SOCIAL MEDIA | Twitter is trying something new: asking feedback on a policy before it’s part of the Twitter Rules


Twitter has been developing a new policy to address dehumanizing language on Twitter.

MANILA, PHILIPPINES — The Twitter Rules apply to everyone who uses Twitter. In the past, we’ve created our rules with a rigorous policy development process; it involves in-depth research and partnership with the members of Twitter’s Trust and Safety Council and other experts to ensure these policies best serve every person on the service. Now, Twitter is trying something new by asking everyone for feedback on a policy before it’s part of the Twitter Rules.

For the last three months, Twitter has been developing a new policy to address dehumanizing language on Twitter. Language that makes someone less than human can have repercussions off the service, including normalizing serious violence. Some of this content falls within Twitter’s hateful conduct policy (which prohibits the promotion of violence against or direct attacks or threats against other people on the basis of race, ethnicity, national origin, sexual orientation, gender, gender identity, religious affiliation, age, disability, or serious disease), but there are still Tweets many people consider to be abusive, even when they do not break the Twitter Rules. Better addressing this gap is part of the company’s work to serve a healthy public conversation.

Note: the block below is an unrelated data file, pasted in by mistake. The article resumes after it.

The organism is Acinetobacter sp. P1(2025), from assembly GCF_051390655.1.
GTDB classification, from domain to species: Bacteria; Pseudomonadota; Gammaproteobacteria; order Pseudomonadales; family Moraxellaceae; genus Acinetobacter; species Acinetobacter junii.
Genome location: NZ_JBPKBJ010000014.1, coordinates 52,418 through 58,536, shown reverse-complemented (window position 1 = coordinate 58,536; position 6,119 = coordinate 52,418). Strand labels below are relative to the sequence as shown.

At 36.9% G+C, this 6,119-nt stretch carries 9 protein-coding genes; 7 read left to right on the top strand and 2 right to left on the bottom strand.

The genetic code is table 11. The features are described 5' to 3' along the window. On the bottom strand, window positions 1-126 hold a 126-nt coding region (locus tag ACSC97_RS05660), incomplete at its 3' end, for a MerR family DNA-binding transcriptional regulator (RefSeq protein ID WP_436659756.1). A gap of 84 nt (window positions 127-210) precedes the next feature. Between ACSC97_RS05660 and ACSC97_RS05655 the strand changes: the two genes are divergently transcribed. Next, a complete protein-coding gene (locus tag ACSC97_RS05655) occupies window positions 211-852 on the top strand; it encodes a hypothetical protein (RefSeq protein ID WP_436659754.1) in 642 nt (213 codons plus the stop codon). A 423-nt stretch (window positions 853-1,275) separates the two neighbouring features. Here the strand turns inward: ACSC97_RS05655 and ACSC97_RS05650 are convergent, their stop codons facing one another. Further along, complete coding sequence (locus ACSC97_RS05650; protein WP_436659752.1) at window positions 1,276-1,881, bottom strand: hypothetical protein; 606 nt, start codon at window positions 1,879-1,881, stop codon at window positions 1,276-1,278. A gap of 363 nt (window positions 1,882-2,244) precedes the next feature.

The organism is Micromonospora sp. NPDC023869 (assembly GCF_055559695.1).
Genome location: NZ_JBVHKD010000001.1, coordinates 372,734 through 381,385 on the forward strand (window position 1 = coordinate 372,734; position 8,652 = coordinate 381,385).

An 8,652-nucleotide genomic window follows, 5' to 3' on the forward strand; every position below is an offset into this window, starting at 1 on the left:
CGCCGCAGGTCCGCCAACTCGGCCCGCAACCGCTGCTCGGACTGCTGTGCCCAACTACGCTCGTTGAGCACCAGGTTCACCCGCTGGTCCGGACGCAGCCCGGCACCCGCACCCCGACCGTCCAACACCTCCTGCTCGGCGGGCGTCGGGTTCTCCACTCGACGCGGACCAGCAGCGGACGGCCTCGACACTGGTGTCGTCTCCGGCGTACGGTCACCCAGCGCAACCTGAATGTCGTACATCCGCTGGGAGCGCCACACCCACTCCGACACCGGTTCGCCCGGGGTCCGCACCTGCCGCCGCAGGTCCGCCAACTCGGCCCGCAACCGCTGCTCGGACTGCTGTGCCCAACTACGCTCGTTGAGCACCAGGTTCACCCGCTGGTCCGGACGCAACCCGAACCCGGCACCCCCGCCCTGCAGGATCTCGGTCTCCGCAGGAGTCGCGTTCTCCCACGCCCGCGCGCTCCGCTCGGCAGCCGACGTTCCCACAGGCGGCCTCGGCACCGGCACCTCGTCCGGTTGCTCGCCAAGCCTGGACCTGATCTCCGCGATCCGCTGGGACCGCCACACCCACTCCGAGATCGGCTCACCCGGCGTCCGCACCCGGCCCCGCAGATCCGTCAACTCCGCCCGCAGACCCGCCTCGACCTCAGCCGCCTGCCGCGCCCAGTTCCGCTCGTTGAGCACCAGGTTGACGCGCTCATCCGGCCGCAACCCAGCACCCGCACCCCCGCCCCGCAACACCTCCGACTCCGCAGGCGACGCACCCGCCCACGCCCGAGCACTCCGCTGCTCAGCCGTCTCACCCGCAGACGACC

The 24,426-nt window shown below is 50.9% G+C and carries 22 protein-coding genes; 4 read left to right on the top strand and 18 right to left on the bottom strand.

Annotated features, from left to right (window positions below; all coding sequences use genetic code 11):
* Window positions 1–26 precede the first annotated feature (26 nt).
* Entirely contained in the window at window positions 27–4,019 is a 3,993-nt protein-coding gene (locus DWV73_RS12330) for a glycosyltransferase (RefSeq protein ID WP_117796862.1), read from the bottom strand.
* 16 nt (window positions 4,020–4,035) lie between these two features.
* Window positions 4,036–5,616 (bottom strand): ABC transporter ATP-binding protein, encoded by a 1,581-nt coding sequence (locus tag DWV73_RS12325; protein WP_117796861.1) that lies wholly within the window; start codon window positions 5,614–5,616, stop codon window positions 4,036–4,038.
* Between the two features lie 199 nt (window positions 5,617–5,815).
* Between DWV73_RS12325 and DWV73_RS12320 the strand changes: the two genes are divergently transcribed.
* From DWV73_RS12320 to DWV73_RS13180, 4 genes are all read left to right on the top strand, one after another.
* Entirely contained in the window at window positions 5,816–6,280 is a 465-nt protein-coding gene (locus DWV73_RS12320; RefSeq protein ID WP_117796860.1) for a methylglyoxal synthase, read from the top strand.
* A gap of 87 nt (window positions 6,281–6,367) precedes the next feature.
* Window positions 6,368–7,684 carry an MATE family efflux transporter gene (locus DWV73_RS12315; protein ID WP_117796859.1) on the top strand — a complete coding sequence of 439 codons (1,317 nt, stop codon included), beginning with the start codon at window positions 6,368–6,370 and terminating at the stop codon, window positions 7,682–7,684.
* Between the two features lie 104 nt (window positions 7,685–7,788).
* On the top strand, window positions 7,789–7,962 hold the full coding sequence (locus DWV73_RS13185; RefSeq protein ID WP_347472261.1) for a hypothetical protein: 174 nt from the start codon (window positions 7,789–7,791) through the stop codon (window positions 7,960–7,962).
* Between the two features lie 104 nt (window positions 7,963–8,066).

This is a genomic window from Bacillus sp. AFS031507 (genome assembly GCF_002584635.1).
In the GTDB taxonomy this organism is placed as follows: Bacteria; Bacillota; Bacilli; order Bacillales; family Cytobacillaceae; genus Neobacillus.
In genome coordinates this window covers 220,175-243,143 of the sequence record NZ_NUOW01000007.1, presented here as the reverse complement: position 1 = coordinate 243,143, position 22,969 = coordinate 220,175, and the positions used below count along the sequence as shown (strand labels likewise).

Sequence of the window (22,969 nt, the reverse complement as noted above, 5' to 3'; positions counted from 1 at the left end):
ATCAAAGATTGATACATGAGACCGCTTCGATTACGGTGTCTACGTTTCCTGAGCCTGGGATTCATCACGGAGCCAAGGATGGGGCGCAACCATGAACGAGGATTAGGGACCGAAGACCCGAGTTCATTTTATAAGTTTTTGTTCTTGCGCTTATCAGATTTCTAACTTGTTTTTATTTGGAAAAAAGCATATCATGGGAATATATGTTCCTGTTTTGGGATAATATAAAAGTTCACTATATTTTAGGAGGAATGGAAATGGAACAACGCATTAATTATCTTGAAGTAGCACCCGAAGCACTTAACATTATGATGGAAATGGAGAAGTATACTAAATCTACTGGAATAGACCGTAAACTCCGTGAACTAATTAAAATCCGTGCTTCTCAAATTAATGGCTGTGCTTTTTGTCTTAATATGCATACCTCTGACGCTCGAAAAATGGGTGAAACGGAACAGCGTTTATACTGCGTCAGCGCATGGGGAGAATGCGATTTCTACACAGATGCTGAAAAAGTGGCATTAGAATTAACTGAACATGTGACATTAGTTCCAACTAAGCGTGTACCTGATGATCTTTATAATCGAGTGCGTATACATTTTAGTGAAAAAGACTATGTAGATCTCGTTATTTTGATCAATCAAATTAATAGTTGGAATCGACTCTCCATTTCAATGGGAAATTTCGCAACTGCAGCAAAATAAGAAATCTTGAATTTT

With this change, Twitter wants to expand the hateful conduct policy to include content that dehumanizes others based on their membership in an identifiable group, even when the material does not include a direct target. Many scholars have examined the relationship between dehumanization and violence. For example, Susan Benesch has described dehumanizing language as a hallmark of dangerous speech, because it can make violence seem acceptable, and Herbert Kelman has posited that dehumanization can reduce the strength of restraining forces against violence.

“We want users’ feedback to ensure we consider global perspectives and how this policy may impact different communities and cultures. For languages not represented here, our policy team is working closely with local non-governmental organizations and policy makers to ensure their perspectives are captured,” said Vijaya Gadde; Legal, Policy and Trust & Safety lead, Twitter. “This is part of our singular effort to increase the health of the public conversation on our service and we hope this gives people a better understanding of how new rules are created. We want them to be part of this process.”

People will be able to participate in this survey until Tuesday, October 9, at 9:00pm PHT. Once the feedback form has closed, Twitter will continue with the regular process, which passes through a cross-functional working group, including members of our policy development, user research, engineering, and enforcement teams. The company will share some of what they learn when they update the Twitter Rules later this year. editors

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